Since my return to Kenya, in between the adventures that Mr Nomad and I have found ourselves on, I have volunteered my services with a small group of ladies to engage within the community and we all embarked upon a project to deep clean and paint classrooms in a local school.
So we attended at Likii Mixed Day Secondary School on numerous occasions to deep clean the five classrooms and paint each room as well as renewing the chalk boards. This school is in a deprived area within Nanyuki in Laikipia and is blighted by extreme poverty. The children that attend the school are from troubled backgrounds where abuse and neglect is a daily feature in their lives.
The school forms a safe haven for these children and the head mistress, Margaret explained to me that they offer a hot meal to all children who attend and this quite often is the only time they will have a meal. Margaret took great pride in telling me of the courses that she continues to undertake in her attempts to protect the children and to expel abuse and violence, and to assist her students with their personal struggles in their home lives.
The closure of all schools in Kenya due to the global pandemic, Covid-19, has been particularly hard on this community given that it appears to be a place of sanctuary where the children who attend can feel safe and protected and will get fed when otherwise they would go without. Of course, it also provides education to children who would not ordinarily be able to attend given that their parents may not be able to afford school fees.
Whilst the school is closed, this small group of ladies felt a strong urge to brighten up the school and deep clean it so that when schools can re-open, it will provide a safe environment and a sunnier place to be.
We set about deep cleaning each of the five classrooms and this was the most disgusting job. The desks and chairs were stacked on each side of the room and then moved around accordingly so this was quite laborious. The school, having been unoccupied for some time, was incredibly dusty and dirty and sweeping the rooms was challenging! We were repeatedly covered from head to toe in a thick layer of dust from it swirling around us in our attempts to sweep it all away. It was also quite dark but as there is no electricity, there was no just flicking a light switch.
We also came across a fair amount of bugs and beetles, creepy crawlies and critters and also, a few lizards. One of the ladies in our group became the chief lizard catcher and many a rescue was performed to liberate these creatures from the suffocating layers of dust. Another one of the ladies was not perturbed one bit by the bugs and beetles and she too assisted in numerous rescues.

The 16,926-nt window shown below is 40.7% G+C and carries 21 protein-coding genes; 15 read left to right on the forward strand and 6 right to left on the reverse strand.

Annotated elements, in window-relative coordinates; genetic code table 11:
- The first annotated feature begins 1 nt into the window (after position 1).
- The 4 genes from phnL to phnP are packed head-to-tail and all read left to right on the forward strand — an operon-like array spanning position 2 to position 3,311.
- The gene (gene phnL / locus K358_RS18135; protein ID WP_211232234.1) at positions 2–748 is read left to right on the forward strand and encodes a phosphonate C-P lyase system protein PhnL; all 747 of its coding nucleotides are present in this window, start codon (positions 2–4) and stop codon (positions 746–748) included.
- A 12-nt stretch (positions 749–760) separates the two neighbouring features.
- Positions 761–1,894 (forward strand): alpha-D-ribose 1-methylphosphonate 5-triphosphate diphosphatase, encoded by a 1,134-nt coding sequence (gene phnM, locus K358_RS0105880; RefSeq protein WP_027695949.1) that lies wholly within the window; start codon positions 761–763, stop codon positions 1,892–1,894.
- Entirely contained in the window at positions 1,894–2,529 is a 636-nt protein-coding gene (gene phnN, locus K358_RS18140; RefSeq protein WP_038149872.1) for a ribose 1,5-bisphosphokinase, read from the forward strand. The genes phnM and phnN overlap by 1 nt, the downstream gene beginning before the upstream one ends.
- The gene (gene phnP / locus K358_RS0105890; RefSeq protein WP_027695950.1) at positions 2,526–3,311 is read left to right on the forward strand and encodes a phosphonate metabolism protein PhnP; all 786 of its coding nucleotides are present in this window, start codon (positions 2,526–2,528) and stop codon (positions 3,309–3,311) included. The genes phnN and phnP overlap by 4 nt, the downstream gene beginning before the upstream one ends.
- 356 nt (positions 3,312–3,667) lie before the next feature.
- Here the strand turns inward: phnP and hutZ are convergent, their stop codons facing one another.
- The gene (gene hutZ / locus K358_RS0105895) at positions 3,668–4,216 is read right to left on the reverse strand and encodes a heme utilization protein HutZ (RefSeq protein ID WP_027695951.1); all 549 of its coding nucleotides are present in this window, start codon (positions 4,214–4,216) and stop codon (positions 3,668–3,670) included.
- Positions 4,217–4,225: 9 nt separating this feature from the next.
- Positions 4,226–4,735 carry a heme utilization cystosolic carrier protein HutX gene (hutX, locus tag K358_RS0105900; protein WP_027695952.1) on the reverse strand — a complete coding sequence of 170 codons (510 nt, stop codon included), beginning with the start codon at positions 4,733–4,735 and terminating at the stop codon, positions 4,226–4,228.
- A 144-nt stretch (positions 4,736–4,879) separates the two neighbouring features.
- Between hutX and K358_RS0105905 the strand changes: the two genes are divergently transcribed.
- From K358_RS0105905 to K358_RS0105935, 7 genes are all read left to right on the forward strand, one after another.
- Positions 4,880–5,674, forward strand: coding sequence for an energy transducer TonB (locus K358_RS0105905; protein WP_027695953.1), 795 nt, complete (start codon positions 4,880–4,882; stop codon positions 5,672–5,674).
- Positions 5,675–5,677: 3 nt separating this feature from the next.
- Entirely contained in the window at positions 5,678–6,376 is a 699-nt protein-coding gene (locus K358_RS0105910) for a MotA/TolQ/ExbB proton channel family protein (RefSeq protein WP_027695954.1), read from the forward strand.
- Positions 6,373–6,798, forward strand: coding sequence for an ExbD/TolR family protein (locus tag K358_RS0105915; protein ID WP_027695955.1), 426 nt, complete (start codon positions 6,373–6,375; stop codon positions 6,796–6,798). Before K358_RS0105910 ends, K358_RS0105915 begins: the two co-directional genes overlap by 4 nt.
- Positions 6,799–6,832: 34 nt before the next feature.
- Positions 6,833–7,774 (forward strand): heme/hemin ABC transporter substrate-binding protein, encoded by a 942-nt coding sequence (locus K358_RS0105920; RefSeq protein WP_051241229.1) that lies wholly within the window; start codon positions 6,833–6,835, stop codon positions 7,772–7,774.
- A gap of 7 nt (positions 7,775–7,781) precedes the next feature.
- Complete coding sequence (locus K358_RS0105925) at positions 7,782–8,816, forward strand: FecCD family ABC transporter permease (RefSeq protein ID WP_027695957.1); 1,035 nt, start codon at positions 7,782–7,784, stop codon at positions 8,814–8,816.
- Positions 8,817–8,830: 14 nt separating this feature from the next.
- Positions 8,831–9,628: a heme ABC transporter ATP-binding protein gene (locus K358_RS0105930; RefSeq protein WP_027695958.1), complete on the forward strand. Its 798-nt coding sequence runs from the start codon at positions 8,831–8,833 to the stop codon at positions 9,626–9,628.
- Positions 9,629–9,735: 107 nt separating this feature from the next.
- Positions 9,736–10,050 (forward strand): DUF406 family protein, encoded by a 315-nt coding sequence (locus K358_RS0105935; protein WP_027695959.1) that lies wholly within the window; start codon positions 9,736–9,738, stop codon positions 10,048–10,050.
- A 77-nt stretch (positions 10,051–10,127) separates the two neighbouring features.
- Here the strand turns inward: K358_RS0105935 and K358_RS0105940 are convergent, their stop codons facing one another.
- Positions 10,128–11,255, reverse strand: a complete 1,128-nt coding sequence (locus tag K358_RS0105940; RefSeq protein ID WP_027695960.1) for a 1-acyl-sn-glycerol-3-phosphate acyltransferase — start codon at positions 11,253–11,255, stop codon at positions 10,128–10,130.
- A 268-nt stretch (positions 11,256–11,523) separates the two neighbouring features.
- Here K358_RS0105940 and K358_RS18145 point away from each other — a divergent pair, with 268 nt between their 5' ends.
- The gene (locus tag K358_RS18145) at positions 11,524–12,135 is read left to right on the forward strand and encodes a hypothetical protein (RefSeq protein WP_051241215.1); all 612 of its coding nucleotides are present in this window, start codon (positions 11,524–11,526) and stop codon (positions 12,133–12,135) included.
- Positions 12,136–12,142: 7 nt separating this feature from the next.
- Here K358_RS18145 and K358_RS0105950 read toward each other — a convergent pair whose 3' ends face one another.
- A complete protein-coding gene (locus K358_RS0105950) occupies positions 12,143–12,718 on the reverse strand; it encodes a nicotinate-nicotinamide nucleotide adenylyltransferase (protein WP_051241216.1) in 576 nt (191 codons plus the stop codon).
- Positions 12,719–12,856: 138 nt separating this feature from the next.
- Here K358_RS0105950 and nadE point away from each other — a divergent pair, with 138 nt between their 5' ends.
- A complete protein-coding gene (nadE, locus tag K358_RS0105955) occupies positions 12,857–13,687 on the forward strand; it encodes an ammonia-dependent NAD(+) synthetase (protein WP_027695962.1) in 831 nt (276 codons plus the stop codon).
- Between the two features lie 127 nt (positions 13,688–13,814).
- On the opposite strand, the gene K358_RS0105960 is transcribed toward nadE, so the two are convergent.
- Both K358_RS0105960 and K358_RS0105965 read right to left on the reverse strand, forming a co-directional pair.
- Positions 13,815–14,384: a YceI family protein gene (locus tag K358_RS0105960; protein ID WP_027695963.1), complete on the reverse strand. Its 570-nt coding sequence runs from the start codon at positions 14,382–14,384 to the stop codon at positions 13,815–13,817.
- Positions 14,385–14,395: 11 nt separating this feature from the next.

Once the cleaning had been completed, we set about painting each room in a bright yellow colour, and painting a solid black skirting band where the wall met the floor. We also re-painted the chalk boards. This took quite some effort to get straight lines! Our group was joined by some of the students who wished to get involved in cleaning up their own school and they proved to be extremely good workers. Their English was questionable but they mucked in without question and simply got on with all tasks.
This was a marvelous experience, to be joined by some of the children that actually go to the school and we all worked well, pulling together as a team. Despite the language barriers, we all muddled along to get the job done.
We were also joined by the deputy headmaster, Michael who was keen to provide his assistance. I do think there was an element of fascination with us, a group of ladies engaging in this culturally very different community but the welcome extended to us was humbling. Any differences between us melted away and we all were united in a common objective.
On one day in particular, some local ladies came along and gave us a dance lesson! This was wonderful although quite a crowd gathered to watch us! We did not however, down tools for too long and we cracked on with our work. The spirit of the local people was amazing, their warmth towards us gratifying and it was awe inspiring that even with such hardship in life, we can all get along as one. We all seemed united in a common cause – to help make a difference.
On our last day at the school, we finished off the edging around the chalk boards, straightened some rather wonky lines and generally tidied up, all of which was supervised by the school dog, Skipper. I had spied this dog on numerous occasions but she was shy and timid and I had never been able to get close to her. We stopped for a tea break and I tried to pet Skipper but she still wouldn’t let me or anybody touch her, and just watched the mayhem from afar.
At this point, the deputy head master Michael, explained that the students wished to present us with a gift, to thank us for our efforts. And so it came to be that whilst we had wished to complete a project to help those less fortunate than ourselves, it ended up that we were welcomed more than we could have imagined, and those people around us who appear to have so little gave us more than was ever expected. It was such an overwhelming moment. It had been a privilege for us to be allowed into the community and to be treated with such amazing hospitality.
It was a truly humbling experience to be able to assist in ensuring that when the children are able to return to school, that it will be a brighter and safer place of sanctuary for them to continue their education. A huge thank you to all of the members of the team and a big well done to all who assisted in these endeavours.